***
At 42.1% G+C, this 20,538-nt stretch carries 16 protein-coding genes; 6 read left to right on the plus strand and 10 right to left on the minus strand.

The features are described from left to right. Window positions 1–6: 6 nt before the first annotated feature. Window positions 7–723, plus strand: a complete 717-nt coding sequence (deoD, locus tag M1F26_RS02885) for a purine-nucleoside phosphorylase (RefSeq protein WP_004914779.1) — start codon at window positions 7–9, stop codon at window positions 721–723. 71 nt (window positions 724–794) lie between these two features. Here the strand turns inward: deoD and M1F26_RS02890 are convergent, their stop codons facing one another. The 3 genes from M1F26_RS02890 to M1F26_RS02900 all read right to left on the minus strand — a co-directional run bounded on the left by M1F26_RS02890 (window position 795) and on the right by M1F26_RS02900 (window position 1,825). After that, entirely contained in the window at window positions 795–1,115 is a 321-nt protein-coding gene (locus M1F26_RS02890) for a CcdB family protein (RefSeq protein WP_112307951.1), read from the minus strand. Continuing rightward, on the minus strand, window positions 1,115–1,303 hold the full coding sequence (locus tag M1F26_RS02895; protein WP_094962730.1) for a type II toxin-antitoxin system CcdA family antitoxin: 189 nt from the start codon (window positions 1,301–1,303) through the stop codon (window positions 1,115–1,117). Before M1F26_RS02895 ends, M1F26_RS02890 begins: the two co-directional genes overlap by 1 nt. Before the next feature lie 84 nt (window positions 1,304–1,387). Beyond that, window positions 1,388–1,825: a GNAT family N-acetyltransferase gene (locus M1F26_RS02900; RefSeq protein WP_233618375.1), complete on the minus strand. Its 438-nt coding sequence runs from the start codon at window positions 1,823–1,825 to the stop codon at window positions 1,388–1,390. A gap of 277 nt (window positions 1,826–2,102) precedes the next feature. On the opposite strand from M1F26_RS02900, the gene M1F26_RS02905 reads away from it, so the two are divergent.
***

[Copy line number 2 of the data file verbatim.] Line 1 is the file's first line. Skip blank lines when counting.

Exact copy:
The features are described from left to right. Window positions 1–6: 6 nt before the first annotated feature. Window positions 7–723, plus strand: a complete 717-nt coding sequence (deoD, locus tag M1F26_RS02885) for a purine-nucleoside phosphorylase (RefSeq protein WP_004914779.1) — start codon at window positions 7–9, stop codon at window positions 721–723. 71 nt (window positions 724–794) lie between these two features. Here the strand turns inward: deoD and M1F26_RS02890 are convergent, their stop codons facing one another. The 3 genes from M1F26_RS02890 to M1F26_RS02900 all read right to left on the minus strand — a co-directional run bounded on the left by M1F26_RS02890 (window position 795) and on the right by M1F26_RS02900 (window position 1,825). After that, entirely contained in the window at window positions 795–1,115 is a 321-nt protein-coding gene (locus M1F26_RS02890) for a CcdB family protein (RefSeq protein WP_112307951.1), read from the minus strand. Continuing rightward, on the minus strand, window positions 1,115–1,303 hold the full coding sequence (locus tag M1F26_RS02895; protein WP_094962730.1) for a type II toxin-antitoxin system CcdA family antitoxin: 189 nt from the start codon (window positions 1,301–1,303) through the stop codon (window positions 1,115–1,117). Before M1F26_RS02895 ends, M1F26_RS02890 begins: the two co-directional genes overlap by 1 nt. Before the next feature lie 84 nt (window positions 1,304–1,387). Beyond that, window positions 1,388–1,825: a GNAT family N-acetyltransferase gene (locus M1F26_RS02900; RefSeq protein WP_233618375.1), complete on the minus strand. Its 438-nt coding sequence runs from the start codon at window positions 1,823–1,825 to the stop codon at window positions 1,388–1,390. A gap of 277 nt (window positions 1,826–2,102) precedes the next feature. On the opposite strand from M1F26_RS02900, the gene M1F26_RS02905 reads away from it, so the two are divergent.